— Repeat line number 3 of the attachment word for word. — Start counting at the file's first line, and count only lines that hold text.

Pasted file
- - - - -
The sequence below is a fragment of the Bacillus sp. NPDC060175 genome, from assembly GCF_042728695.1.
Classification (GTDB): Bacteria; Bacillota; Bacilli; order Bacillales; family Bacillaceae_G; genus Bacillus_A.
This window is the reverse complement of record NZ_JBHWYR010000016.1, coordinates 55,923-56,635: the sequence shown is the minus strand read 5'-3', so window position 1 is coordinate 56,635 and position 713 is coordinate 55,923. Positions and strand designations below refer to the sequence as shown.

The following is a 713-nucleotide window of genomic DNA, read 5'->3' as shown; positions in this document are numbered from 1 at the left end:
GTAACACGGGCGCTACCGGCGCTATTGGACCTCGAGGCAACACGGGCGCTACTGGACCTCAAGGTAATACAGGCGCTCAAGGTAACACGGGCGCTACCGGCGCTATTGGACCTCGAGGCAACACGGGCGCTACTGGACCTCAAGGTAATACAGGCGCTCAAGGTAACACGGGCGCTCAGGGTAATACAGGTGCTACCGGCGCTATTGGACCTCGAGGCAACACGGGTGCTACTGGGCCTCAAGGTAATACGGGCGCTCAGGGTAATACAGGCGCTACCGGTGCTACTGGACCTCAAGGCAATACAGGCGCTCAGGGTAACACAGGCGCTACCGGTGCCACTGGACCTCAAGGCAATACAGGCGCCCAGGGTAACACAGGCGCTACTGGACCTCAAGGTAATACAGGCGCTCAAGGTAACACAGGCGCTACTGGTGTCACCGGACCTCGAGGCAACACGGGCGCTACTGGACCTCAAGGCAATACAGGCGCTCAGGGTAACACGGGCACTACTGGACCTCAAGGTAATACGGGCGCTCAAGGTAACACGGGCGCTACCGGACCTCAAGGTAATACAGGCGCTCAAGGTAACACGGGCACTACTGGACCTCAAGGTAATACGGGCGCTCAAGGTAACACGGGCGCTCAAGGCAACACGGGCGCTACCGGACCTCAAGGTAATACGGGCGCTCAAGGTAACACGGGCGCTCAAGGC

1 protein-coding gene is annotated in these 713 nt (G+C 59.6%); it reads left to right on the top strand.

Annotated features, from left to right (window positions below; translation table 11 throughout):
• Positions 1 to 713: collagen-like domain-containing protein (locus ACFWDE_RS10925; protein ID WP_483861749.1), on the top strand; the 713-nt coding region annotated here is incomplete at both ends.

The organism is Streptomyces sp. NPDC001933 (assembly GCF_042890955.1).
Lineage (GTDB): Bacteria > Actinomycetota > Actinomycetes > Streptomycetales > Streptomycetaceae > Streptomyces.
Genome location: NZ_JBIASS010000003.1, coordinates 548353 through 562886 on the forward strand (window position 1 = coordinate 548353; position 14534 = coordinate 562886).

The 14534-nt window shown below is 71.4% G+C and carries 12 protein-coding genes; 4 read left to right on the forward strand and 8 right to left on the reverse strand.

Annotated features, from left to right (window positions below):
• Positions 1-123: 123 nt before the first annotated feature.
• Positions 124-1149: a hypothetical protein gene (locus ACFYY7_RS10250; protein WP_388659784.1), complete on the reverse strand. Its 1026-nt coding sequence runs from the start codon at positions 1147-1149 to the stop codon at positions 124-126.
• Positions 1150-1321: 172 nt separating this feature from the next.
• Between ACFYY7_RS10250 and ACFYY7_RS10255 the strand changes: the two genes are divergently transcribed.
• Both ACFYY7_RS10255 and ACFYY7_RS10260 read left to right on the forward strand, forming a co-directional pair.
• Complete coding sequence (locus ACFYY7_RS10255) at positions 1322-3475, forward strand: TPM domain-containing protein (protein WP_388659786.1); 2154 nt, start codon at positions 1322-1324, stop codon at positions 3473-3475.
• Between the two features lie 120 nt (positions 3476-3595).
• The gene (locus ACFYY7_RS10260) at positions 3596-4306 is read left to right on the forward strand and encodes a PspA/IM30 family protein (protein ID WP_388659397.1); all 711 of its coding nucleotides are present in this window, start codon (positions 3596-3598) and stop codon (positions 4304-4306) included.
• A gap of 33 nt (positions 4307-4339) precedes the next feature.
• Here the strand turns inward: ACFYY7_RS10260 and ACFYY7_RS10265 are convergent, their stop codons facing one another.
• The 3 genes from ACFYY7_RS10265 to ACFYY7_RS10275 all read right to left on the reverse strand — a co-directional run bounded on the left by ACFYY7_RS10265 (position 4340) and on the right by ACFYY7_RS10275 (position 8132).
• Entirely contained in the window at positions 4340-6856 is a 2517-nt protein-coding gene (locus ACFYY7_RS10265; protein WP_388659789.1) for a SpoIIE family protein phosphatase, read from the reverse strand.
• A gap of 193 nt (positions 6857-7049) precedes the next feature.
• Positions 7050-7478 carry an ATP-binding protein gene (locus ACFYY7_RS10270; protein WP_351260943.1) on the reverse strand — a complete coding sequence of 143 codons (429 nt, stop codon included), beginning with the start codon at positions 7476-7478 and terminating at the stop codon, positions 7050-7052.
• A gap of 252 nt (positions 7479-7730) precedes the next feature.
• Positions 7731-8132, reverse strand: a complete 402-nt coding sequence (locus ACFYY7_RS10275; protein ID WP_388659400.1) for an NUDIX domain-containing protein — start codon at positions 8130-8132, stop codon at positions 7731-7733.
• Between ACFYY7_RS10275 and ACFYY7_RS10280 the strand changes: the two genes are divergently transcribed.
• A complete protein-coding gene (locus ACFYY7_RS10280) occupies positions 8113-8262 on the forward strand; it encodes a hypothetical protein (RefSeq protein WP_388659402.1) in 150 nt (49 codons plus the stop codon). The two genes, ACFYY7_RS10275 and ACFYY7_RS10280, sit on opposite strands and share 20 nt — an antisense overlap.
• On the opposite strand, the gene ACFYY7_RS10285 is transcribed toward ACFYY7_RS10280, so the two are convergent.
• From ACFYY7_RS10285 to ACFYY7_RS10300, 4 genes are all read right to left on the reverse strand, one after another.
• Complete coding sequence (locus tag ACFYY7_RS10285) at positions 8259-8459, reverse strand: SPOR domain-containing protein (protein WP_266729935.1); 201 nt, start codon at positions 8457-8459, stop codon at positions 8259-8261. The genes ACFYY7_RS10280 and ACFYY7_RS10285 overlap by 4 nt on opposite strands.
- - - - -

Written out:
This window is the reverse complement of record NZ_JBHWYR010000016.1, coordinates 55,923-56,635: the sequence shown is the minus strand read 5'-3', so window position 1 is coordinate 56,635 and position 713 is coordinate 55,923. Positions and strand designations below refer to the sequence as shown.